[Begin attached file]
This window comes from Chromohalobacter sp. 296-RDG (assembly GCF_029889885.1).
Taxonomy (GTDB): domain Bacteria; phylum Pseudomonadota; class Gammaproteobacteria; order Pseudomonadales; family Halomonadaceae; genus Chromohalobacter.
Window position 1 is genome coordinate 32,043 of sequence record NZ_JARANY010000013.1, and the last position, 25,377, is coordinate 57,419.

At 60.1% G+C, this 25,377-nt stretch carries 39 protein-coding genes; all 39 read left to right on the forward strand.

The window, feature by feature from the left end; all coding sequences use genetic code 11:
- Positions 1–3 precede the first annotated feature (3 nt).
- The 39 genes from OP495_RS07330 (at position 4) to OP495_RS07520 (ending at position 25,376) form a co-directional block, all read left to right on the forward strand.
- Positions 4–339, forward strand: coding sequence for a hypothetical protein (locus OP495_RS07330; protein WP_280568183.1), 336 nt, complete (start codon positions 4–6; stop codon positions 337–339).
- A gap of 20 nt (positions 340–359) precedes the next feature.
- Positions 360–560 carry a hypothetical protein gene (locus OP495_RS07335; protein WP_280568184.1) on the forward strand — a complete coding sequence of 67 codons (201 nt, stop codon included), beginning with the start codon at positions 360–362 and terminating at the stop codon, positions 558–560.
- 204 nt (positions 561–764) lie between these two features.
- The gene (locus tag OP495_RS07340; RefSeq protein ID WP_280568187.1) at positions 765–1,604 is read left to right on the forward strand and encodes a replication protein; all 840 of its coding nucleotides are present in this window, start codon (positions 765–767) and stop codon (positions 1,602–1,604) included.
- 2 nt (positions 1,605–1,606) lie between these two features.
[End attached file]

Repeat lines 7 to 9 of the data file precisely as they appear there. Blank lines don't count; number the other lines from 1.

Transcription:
- The 39 genes from OP495_RS07330 (at position 4) to OP495_RS07520 (ending at position 25,376) form a co-directional block, all read left to right on the forward strand.
- Positions 4–339, forward strand: coding sequence for a hypothetical protein (locus OP495_RS07330; protein WP_280568183.1), 336 nt, complete (start codon positions 4–6; stop codon positions 337–339).
- A gap of 20 nt (positions 340–359) precedes the next feature.